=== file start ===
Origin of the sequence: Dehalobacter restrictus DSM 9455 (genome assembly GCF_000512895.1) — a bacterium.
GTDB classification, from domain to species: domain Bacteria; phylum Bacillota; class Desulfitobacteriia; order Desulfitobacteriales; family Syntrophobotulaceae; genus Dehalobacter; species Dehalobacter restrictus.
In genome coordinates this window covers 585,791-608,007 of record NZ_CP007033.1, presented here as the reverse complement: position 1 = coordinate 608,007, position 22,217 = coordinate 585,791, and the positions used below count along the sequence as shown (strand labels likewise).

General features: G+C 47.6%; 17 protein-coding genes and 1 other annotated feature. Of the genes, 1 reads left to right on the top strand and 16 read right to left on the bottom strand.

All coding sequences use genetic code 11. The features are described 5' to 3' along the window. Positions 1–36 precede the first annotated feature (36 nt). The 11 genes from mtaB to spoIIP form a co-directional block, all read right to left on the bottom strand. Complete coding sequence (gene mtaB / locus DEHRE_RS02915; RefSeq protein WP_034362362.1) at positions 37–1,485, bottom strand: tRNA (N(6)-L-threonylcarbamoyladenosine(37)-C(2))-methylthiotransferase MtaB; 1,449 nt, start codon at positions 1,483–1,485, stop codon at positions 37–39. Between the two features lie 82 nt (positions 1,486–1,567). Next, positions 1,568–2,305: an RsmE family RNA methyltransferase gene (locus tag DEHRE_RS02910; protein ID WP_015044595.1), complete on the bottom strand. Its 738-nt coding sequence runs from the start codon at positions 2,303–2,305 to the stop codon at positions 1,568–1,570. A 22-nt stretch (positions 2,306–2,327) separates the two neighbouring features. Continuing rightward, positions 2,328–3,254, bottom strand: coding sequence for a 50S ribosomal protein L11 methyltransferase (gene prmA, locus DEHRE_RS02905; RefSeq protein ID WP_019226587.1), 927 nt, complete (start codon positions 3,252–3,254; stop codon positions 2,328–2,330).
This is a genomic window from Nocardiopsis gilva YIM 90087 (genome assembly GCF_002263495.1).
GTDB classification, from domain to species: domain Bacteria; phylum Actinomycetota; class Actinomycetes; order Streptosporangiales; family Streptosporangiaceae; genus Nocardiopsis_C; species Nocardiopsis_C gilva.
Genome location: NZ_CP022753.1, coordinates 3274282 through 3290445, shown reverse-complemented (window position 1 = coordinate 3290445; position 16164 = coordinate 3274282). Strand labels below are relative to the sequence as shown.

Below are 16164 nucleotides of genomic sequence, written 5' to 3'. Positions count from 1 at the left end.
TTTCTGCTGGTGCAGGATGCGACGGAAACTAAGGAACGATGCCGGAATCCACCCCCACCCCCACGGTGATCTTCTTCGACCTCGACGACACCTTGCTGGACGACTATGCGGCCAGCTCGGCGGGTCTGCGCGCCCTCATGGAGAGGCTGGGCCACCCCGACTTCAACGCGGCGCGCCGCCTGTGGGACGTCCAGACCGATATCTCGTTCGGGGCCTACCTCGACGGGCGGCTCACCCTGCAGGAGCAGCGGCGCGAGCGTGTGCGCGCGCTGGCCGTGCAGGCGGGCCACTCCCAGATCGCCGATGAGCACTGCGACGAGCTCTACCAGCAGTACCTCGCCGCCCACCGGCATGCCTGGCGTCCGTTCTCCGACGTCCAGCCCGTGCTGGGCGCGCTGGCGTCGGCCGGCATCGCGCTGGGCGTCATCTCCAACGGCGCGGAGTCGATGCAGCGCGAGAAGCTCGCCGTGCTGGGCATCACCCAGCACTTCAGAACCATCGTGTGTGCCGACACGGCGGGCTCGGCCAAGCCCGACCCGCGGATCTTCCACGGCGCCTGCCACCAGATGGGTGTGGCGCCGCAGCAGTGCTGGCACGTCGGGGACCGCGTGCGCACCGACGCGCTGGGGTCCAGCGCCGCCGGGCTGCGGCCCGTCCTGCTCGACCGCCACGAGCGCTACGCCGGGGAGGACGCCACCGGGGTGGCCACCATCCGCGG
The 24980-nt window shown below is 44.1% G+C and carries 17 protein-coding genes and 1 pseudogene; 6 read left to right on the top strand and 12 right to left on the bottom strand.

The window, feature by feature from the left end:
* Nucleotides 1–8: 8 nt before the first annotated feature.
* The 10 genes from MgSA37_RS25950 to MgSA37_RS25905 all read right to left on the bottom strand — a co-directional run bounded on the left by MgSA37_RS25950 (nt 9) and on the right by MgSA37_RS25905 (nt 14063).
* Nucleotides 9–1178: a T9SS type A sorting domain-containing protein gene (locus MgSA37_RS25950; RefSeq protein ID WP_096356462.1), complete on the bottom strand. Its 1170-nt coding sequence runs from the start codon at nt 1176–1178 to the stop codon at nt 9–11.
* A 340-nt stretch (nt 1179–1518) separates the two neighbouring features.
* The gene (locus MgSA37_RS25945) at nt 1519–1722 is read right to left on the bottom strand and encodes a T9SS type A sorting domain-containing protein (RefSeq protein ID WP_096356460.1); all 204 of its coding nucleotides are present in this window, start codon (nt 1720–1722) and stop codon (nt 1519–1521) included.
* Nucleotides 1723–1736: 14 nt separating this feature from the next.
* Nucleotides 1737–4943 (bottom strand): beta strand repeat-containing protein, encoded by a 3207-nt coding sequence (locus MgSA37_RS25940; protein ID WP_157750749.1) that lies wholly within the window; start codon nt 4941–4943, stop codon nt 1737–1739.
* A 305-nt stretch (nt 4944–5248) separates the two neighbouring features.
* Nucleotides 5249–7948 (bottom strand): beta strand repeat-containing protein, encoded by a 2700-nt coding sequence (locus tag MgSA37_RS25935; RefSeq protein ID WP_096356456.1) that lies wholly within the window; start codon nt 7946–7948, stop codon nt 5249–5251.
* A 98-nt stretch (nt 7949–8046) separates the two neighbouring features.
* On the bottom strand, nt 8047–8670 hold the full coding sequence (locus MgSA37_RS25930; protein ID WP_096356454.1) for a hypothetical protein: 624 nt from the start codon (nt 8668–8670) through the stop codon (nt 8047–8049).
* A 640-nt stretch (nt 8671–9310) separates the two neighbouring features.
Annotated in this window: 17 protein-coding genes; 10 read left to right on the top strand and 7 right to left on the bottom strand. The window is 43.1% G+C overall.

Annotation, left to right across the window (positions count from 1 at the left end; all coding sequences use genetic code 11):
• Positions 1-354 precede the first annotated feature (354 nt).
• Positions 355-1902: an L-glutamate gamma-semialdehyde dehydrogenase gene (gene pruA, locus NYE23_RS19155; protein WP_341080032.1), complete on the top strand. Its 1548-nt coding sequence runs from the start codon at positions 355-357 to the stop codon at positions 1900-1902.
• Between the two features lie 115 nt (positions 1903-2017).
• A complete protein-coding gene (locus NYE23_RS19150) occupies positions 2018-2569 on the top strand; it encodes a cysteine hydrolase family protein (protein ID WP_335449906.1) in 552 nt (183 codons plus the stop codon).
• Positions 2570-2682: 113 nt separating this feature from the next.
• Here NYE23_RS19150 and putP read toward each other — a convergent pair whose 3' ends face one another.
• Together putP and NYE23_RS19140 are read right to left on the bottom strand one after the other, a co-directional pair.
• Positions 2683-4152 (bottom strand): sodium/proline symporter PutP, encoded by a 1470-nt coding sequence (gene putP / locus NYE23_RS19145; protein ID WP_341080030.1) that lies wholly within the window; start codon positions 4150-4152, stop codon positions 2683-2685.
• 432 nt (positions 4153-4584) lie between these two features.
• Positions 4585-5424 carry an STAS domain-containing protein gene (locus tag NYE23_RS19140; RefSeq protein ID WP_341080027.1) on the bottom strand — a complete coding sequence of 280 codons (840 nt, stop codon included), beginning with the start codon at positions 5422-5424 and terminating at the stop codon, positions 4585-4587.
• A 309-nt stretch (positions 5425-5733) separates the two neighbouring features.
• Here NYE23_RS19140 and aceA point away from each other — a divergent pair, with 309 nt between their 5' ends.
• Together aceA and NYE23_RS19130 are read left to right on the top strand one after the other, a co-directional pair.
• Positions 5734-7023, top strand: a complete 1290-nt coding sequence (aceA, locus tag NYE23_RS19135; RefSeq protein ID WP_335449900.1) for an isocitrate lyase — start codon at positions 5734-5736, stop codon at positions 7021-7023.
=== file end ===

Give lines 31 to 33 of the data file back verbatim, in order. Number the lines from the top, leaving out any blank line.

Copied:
• Positions 2570-2682: 113 nt separating this feature from the next.
• Here NYE23_RS19150 and putP read toward each other — a convergent pair whose 3' ends face one another.
• Together putP and NYE23_RS19140 are read right to left on the bottom strand one after the other, a co-directional pair.